Keeping times and dates in a central calendar database is another strategy for increasing efficiency in content updating. In this method rather than having to edit every page that mentions a date they would just have to update it in one place. Content Management Systems (CMS) offer a lot of efficiency shortcuts by centralizing data and allowing it to be reused/placed in multiple areas. Some systems may also provide reminders to editors to update content after a period of time has passed. Site authors could also better manage content updates by keeping a special projects calendar with reminders. Many organizations have events that reoccur around the same times each year. These events may be added to a frequency of update project calendar.

Fresh content is key. If site author continues to provide meaningful content updated on a regular basis visitors are more likely to have a good impression of the website and the organization behind it. Conversely sites that are obviously out-of-date may leave users with a bad impression of the site’s company or organization and may influence the user’s decisions to buy, collaborate, or join the organization. For college and university websites if descriptions of academic programs or departments are out-of-date prospectives students may decide to look to enroll elsewhere. Websites are a great communications tool but they are most effective if the content is well cared for.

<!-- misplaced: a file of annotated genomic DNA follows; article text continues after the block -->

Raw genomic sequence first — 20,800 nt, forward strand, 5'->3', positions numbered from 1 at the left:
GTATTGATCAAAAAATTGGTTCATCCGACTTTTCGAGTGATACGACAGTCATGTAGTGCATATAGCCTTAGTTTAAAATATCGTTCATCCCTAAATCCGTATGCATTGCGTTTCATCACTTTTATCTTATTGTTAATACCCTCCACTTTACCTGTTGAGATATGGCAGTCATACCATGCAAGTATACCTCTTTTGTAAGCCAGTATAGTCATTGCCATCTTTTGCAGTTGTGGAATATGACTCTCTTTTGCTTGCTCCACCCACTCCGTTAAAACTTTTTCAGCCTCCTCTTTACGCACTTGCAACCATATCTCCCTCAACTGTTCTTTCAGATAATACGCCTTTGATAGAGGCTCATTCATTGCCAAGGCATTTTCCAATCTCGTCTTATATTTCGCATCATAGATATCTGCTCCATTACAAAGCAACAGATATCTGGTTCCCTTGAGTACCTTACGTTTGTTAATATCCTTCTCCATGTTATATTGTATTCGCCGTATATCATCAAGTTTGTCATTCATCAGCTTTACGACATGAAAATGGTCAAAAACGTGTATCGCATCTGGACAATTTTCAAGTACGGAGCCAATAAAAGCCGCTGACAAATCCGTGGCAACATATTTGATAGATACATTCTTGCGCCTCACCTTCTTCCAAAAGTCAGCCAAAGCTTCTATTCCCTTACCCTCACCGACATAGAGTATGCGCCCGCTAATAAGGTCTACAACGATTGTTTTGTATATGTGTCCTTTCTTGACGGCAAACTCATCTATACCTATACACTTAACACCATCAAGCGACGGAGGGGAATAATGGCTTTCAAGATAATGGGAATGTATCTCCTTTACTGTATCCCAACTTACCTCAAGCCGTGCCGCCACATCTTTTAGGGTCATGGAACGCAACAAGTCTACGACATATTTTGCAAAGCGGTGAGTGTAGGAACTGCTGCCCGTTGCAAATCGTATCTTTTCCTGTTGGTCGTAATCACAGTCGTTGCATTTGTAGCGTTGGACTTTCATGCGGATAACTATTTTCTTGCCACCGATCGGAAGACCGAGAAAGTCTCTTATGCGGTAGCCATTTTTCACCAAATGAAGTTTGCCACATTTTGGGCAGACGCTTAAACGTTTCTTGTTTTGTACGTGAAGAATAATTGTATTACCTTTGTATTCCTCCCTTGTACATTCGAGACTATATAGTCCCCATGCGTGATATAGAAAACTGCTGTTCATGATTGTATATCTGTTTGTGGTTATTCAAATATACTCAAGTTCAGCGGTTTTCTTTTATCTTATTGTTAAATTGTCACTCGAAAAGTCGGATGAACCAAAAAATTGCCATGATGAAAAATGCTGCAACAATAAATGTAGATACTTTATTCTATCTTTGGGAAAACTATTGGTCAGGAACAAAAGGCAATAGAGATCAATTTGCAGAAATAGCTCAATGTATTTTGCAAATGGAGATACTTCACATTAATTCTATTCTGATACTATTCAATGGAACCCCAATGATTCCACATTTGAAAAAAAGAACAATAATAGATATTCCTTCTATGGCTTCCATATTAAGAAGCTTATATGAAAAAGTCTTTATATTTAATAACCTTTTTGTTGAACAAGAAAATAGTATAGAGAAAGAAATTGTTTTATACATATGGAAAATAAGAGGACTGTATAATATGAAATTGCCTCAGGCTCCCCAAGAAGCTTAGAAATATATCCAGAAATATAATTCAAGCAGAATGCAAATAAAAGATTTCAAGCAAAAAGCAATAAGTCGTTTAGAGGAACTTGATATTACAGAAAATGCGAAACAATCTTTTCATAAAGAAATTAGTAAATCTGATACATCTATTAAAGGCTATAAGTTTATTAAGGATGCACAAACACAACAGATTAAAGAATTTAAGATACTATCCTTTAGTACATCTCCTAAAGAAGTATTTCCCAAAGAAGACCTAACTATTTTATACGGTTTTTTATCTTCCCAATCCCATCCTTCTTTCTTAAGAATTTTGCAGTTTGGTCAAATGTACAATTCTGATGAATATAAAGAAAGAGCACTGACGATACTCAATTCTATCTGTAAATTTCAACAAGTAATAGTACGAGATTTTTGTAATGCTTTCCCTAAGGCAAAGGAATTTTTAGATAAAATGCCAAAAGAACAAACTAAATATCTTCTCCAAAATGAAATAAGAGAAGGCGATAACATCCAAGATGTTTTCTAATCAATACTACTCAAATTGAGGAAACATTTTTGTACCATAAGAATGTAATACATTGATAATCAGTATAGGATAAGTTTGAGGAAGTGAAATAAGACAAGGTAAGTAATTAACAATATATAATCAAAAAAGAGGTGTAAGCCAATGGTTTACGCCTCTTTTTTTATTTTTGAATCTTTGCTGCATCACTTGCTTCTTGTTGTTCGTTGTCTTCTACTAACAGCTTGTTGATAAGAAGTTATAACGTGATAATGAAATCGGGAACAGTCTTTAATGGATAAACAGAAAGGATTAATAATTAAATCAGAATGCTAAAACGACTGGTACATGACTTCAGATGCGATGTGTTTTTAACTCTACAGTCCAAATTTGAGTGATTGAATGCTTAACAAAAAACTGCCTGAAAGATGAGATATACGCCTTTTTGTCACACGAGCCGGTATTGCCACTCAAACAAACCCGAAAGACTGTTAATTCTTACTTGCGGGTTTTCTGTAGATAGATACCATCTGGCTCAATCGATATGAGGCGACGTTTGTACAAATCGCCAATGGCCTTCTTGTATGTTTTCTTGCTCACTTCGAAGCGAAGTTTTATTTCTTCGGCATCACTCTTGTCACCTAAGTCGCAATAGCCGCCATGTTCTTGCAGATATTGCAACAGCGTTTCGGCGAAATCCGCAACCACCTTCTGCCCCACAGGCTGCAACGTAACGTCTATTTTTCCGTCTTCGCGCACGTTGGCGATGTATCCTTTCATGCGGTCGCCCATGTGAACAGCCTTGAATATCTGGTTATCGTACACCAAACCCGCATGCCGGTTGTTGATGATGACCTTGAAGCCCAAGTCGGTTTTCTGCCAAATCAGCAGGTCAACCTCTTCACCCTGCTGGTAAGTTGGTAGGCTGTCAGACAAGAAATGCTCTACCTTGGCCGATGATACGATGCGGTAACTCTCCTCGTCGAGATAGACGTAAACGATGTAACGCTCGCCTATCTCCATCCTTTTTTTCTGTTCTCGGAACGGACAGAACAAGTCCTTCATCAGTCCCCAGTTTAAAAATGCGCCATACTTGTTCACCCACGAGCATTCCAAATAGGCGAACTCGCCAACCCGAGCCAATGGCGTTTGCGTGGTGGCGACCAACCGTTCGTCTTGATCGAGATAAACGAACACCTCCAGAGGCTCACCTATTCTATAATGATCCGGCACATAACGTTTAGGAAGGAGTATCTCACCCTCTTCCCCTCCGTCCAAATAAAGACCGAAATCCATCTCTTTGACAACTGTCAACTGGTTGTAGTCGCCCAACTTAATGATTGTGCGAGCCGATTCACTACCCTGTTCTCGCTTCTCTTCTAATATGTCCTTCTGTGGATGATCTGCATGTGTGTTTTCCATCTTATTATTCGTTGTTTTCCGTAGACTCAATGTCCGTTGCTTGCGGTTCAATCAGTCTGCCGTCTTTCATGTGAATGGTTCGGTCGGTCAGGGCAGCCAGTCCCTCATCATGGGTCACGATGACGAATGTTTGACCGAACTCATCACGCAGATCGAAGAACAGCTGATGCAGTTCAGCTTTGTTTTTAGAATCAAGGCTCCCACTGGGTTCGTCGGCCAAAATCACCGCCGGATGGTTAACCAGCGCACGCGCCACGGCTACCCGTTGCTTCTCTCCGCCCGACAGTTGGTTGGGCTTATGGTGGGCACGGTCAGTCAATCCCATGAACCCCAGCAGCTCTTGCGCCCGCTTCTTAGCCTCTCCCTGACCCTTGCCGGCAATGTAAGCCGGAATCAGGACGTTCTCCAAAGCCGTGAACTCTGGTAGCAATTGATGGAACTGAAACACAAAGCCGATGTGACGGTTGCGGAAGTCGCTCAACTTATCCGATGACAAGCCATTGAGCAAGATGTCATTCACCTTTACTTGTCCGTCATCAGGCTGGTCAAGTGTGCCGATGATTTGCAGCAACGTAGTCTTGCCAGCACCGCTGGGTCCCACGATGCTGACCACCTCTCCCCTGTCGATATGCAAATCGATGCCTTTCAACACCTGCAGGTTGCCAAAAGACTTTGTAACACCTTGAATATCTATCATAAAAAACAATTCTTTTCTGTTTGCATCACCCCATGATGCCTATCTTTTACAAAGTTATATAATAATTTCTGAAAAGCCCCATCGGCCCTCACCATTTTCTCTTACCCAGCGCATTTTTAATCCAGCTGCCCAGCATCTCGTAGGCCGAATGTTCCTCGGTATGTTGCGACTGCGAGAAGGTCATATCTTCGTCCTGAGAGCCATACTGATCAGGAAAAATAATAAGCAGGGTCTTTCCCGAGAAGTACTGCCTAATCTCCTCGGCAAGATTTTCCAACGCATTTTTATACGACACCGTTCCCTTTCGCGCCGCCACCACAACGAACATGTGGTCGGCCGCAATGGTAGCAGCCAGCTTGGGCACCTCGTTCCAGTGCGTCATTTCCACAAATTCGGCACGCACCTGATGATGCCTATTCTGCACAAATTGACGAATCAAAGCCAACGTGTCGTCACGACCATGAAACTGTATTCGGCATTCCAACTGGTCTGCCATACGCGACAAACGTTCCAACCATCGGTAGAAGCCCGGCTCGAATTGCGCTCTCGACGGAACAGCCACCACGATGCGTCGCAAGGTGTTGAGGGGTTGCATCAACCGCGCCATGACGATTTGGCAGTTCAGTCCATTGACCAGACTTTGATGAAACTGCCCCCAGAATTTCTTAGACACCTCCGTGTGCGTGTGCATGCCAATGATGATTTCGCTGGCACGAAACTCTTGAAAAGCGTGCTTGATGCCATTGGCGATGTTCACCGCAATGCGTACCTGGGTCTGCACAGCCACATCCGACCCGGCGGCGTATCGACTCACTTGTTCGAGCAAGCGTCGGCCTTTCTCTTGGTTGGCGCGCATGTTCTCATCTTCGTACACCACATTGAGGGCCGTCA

Best online HTML editors?

I’m working on compiling and list of reasonable online HTML editors that may be used when one doesn’t have access to their favorite IDE, text editor, or web design program.

1) QuakIt Online HTML Editor – Full:

Good features:
– Has lot of options, a predefined styles list, and pre-populated list of fonts.
– Has HTML tag and CSS properties reference lists.
– Looks like the WYSIWYG editor used by WordPress.
– Adds in the <html>, <head>, <title>, and <body> tags.

2) ContentBuilder.js Online Editor:
This WYSIWYG HTML Editor has the most modern look of the online editors I reviewed. It allows web builders with less experienece with HTML to create more sophisicated layouts.

Here are some interesting features of the ContentBuilder.js Online Editor:
– Allows you to build page layouts by dragging blocks from the right side
– The menu at the top allows you to sort by the type of block.
– Right-clicking brings up formatting tools and a <> button that can show the HTML code of a block.

Articles about Online HTML Editors:

More articles Online WYSIWYG HTML Editors:
Top 10 Online HTML Editors

Top 13 Online HTML and CSS Editors – Free to Use:

10 HTML & CSS Online Code Editors for Web Developers:
Kodingen is an Online Development Environment including Code Editor, Cloud Hosting, Database Administration, Collaboration, Web-based access

5 Free Online HTML editors for Web Developers:

Content Inventories

A content inventory is a deliverable used in the planning phase of a web design process. It’s a spreadsheet listing pages in the website by section or category. Details to inform the web team regarding frequency of updates may be included. For example if a page should be updated annually it’s noted in the entry about that page. One could consider a content inventory as a sitemap in outline format with more detail about each page. The outline may be organized by the hierarchical categories used in a website. Notes and color coding may be included to indicate the status of certain pages; whether they need improvements or updating.